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MGM advertised this tale of mutiny and madness as the first all-talking film shot entirely on the high seas. That claim is debatable -- the only location listed for the picture is the studio's Culver City back lot -- but that doesn't dim the excitement of its plot. Louis Wolheim, one of the early talkies' great character stars, plays a deranged ship's steward with a pathological hatred of the rich. That would not necessarily make him the best choice to join the crew on a yacht carrying members of the upper crust from Shanghai to San Francisco, but with the entire voyage arranged on a whim, his wealthy employers have to take what they can get. Before long, Wolheim has incited the crew to take over, leaving the one society girl with a soul, played by the beautiful Kay Johnson, to save the day. The Ship From Shanghai offers a fascinating look at the talent at MGM during the early days of talking pictures, as the studio was just beginning to assemble it's legendary contract list. Conrad Nagel and Carmel Meyers had both been silent stars at the studio, the former cast as millionaire playboys, the latter most famous as the exotically dressed seductress in Ben-Hur (1925). The film's director had a Ben-Hur connection, too. Charles Brabin was that film's original director before being fired after the disastrous location shoot in Rome. Together, they crafted a film more justly advertised as "A Tornado of Human Emotions!"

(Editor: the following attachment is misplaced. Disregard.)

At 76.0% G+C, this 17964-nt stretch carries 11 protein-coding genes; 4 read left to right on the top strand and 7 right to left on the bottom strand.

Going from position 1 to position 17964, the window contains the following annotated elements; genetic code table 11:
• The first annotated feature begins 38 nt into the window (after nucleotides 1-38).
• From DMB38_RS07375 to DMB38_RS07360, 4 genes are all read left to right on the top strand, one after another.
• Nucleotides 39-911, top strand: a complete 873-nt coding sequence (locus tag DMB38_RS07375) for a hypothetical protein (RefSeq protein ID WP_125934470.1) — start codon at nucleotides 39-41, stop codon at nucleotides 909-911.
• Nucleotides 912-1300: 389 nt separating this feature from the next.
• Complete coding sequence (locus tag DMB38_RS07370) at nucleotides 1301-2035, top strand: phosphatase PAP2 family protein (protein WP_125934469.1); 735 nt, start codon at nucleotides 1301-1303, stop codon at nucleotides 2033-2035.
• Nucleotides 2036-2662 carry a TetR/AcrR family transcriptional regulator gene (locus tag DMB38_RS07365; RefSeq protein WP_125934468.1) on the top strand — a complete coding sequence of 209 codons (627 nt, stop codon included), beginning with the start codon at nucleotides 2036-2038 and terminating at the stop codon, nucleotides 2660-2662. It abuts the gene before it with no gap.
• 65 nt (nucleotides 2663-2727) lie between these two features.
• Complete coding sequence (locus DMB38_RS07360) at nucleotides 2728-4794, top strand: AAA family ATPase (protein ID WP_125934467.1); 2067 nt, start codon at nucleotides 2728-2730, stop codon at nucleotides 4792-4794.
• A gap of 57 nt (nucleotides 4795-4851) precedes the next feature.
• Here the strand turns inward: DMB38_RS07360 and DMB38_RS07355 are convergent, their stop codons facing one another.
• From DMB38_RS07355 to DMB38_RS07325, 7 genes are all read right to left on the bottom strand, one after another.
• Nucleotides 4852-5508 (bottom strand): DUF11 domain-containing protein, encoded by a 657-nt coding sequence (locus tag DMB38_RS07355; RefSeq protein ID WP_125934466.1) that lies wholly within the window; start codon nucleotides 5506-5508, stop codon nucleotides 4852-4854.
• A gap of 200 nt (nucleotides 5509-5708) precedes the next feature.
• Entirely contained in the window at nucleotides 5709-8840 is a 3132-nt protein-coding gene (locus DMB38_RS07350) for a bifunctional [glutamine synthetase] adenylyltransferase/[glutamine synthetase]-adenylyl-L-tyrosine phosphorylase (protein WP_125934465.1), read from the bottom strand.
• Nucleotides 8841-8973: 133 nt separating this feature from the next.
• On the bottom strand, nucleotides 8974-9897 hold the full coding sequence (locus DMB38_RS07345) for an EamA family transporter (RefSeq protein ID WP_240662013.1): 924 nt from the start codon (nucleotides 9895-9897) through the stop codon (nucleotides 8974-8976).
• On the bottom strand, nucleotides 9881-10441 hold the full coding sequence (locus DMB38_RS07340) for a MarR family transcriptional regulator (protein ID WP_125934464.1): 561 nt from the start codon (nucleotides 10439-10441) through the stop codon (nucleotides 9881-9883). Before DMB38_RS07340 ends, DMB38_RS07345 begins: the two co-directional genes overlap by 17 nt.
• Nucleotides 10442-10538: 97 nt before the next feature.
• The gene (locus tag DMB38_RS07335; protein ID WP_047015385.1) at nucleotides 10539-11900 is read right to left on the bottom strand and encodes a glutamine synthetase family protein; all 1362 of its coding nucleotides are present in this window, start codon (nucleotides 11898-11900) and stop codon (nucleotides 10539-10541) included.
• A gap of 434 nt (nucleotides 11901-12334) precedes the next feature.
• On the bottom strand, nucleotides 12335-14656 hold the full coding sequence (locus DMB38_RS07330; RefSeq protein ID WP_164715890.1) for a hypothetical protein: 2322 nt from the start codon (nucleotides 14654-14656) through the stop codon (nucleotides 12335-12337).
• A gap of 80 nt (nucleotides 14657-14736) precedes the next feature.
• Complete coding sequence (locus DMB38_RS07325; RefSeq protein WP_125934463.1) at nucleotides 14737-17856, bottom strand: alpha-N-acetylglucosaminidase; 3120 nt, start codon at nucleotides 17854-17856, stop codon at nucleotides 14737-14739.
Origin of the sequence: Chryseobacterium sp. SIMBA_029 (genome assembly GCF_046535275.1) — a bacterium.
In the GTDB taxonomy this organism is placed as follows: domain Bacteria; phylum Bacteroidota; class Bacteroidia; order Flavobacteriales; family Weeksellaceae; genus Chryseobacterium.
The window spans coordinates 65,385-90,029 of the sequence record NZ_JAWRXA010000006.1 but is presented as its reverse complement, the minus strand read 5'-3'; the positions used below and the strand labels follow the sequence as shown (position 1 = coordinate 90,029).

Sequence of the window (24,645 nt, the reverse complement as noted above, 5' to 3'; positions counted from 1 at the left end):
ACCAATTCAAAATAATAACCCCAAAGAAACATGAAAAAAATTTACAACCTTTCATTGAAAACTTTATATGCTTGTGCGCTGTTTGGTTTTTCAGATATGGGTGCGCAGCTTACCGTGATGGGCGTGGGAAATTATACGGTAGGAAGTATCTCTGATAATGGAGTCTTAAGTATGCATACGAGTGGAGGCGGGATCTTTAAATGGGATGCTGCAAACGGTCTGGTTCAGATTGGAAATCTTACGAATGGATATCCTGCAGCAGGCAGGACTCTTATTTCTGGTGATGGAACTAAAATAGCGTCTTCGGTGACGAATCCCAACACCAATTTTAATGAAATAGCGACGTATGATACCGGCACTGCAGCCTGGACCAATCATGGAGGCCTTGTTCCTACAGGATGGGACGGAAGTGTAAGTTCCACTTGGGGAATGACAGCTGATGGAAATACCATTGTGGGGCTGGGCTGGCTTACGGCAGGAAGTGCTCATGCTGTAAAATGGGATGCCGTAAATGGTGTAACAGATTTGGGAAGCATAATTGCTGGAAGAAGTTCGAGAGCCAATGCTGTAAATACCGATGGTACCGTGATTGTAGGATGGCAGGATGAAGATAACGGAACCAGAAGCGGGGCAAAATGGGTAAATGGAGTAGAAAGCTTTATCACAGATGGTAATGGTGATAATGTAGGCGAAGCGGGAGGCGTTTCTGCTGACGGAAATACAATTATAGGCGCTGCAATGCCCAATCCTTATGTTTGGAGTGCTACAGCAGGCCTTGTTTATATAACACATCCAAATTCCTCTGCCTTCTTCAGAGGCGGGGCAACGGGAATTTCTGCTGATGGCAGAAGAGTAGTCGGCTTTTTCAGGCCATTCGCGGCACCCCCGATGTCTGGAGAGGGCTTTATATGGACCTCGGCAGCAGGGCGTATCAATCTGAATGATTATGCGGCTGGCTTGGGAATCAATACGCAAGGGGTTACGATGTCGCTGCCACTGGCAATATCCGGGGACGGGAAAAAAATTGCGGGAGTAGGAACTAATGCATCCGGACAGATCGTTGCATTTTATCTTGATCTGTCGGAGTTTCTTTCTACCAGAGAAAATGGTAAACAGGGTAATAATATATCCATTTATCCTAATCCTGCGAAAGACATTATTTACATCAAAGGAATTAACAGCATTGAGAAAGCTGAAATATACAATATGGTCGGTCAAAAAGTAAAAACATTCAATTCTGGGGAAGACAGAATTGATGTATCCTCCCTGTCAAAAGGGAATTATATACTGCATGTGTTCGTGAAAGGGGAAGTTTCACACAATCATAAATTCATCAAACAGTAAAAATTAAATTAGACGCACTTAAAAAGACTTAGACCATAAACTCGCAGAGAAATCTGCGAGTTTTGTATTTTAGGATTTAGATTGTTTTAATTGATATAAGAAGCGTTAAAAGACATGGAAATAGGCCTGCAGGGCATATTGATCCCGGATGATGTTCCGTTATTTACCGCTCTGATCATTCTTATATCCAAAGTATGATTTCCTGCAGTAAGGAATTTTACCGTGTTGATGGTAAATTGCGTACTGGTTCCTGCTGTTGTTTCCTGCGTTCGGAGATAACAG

By Frank Miller